Until now Finance Minister Yashwant Sinha had steered clear of the sort of statements that continue to haunt his illustrious predecessors. After the 1992 Scam Dr Manmohan Singh had said that he could not be expected to lose sleep every time stock prices moved up or down. After a lacklustre budget, P Chidambaram had said that he was more interested in the reaction of Khan Market than the stock market. Recently Yashwant Sinha reportedly told a television channel, that he did not know about the manipulation of K-10 stocks because ‘it was not brought to my notice’. Is the finance minister sleeping at his job? He had similarly pleaded ignorance about the UTI debacle too. Maybe someone should suggest that Sinha read the newspapers, or consult fund managers in his family. Otherwise the finance ministry will lose what little credibility it still has.
Calling former eds
The Joint Parliamentary Committee’s decision to call former executive directors (ED) of the Securities and Exchange Board of India (Sebi) may turn acutely embarrassing for the regulator. Nearly seven years ago, a Calcutta Stock Exchange inspection report had unearthed rampant violation of rules and had recommended de-recognition of the exchange until it cleaned up its act. The ED had further suggested that the CSE should only be granted annual recognition in order for Sebi to keep a tab on it. Later, the same ED had recommended that the Ahmedabad and Patna stock exchanges should be similarly de-recognised and disciplined. Nothing ever happened. Similarly in 1994-95 the regulator had tracked the rampant short selling by rolling over trades across different settlement cycles of various bourses. Though Mumbai, Pune, Ahmedabad and Kolkata brokers were involved, only the Pune Stock Exchange board of superseded. The reports show that the very same brokers have been involved in price manipulations in 1999-2000—especially at Kolkata. How will Sebi explain its long inaction?
Incidentally, Sebi officials themselves say that there is a simple way of reducing the number of stock exchanges in India. We have 23 bourses, which is more than one exchange for every million investors. The irony is that no other class of people is at the same time so privileged and yet unprotected as Indian investors. That is because these bourses do not serve the investors but the coterie of brokers that run them. Most of them are badly in the red and have no future whatsoever. Since Sebi is so uncomfortable about asking the bourses to shut down, these officials it could probably do the next best thing and tighten the recognition criteria—especially in terms of capital and trade guarantee requirement. Those that fail to meet it will have no option but to shut shop.
Look at auditors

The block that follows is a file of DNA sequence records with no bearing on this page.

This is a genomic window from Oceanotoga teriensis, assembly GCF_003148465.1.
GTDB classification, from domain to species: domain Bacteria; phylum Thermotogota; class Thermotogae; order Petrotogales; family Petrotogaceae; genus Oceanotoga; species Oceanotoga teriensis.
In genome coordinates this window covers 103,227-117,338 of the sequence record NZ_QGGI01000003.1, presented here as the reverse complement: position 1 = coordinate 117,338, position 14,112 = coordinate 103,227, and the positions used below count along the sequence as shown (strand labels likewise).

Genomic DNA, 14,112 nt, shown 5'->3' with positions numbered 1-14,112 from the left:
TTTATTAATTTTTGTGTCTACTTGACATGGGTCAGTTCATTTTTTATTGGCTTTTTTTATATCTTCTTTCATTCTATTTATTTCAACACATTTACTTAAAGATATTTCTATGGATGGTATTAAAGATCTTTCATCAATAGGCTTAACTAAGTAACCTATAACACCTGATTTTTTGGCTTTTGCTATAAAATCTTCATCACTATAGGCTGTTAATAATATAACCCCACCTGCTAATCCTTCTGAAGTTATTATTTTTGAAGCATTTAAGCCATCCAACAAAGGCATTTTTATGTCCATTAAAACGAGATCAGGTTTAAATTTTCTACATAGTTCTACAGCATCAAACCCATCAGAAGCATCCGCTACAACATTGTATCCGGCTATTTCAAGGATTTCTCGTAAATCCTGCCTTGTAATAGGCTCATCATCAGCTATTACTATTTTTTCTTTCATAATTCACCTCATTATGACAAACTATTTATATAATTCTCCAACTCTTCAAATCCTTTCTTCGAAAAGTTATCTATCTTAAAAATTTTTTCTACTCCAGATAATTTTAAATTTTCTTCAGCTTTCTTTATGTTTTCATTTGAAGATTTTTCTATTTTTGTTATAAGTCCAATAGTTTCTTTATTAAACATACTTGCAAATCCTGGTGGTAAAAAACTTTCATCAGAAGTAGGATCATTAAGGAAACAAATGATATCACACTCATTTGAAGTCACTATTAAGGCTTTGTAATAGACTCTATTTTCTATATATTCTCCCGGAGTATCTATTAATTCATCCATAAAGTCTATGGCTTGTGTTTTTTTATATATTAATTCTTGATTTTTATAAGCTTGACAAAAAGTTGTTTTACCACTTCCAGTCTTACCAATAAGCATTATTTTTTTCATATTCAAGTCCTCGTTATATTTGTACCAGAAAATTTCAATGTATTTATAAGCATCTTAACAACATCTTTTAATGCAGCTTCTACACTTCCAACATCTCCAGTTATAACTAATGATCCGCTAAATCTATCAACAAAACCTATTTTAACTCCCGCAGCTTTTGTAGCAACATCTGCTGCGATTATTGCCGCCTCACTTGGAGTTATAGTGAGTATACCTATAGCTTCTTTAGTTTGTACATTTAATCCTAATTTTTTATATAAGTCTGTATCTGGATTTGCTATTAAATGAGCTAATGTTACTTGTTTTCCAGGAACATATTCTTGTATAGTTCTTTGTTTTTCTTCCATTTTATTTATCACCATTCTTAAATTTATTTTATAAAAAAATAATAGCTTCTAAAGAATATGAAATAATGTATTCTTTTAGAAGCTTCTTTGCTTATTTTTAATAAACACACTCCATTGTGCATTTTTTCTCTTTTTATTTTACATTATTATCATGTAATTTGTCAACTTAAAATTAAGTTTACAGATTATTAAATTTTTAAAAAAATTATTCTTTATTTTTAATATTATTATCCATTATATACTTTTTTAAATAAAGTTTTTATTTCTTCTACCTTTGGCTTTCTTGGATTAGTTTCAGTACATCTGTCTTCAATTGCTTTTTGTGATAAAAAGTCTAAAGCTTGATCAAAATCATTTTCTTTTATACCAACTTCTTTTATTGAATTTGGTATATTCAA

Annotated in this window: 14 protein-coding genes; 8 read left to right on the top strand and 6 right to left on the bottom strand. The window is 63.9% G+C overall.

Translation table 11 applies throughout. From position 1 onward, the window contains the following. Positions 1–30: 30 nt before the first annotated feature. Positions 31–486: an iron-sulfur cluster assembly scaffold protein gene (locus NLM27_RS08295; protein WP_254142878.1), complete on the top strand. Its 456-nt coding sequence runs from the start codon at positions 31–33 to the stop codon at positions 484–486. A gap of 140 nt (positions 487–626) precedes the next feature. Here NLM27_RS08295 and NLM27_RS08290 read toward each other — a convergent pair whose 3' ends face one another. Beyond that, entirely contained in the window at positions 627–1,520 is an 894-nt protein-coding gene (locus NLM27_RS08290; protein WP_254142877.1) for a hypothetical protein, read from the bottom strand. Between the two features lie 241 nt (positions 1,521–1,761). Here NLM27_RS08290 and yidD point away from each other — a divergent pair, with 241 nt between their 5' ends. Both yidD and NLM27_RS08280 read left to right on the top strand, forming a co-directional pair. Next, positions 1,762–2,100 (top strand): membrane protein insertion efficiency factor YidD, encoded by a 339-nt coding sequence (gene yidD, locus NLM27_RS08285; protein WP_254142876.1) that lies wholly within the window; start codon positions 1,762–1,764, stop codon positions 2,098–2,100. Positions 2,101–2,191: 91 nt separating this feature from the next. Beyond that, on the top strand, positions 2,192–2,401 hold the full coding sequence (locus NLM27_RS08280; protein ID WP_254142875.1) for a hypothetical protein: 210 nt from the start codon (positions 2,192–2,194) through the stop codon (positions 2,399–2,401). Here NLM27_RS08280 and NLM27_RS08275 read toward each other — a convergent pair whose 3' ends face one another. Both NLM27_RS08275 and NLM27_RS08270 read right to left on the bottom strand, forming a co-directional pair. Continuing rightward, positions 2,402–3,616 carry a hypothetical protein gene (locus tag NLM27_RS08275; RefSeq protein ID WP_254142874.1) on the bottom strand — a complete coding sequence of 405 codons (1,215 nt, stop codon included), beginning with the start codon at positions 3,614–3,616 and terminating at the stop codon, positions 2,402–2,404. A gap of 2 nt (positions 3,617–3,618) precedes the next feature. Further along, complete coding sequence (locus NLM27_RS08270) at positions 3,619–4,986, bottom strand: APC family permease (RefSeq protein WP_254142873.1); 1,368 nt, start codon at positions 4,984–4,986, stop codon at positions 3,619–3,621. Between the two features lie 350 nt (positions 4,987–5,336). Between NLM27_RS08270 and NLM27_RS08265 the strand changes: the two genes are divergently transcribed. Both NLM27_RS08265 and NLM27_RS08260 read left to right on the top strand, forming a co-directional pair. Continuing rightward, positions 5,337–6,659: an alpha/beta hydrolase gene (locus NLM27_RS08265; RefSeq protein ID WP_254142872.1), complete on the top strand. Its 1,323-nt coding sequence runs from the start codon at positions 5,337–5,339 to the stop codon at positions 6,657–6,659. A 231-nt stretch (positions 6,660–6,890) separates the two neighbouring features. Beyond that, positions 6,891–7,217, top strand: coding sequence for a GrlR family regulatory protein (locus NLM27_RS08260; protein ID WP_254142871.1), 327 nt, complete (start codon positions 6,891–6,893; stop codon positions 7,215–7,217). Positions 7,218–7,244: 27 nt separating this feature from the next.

A spate of disclosures by listed companies is beginning to unnerve investors. First there was the case of DSQ Software, which showed that lower depreciation had inflated its profits (the company claimed it was an arithmetical error), then Vikas WSP’s auditors walked away after differences over presentation of accounts. The Tata Finance subsidiary, Nishkalp revealed large-scale fudging after the company was in serious trouble. Fairly reputed companies such as Tata Power and BHEL disclosed a change in accounting policy only in the notes to their 2001 accounts. This resulted in profit before tax being 15 per cent higher for Tata Power and 30 per cent for BHEL. A sure signal that the Department of Company Affairs needs auditors’ responsibilities and disclosures.
Suraksha capers continue
Here is the latest on Citibank’s Suraksha. As we said last week, the complaints continue to pour in—and Citibank seems worried at last. Here is what it wrote to cardholder B Shankaranarayan after offering an apology for having irritated him: ‘Irrespective of the facts, we fully recognise that you are extremely disturbed by the way this experience has turned out and this is not something we want our customers to feel. We are hopeful that our services, going forward, will not only reflect our endeavour to provide nothing but the very best in service, but will also reinstall your confidence in our relationship’. Citibank’s choice of words indicate a realisation that its customer relationship could be seriously damaged, but not entirely. It argues that: ‘Our previous experience and feedback from our card members show that they would not like to be disturbed for their confirmation regarding any additional benefit offered to them’. Sure, but this is not a free benefit. The very fact that there are so many angry customers proves the point that a paid service needs specific affirmation and acceptance. Notwithstanding the courteous letters, Citibank has no plans to issue a universal clarification to cardholders or to charge customers only on specific acceptance. All it is doing is apologising.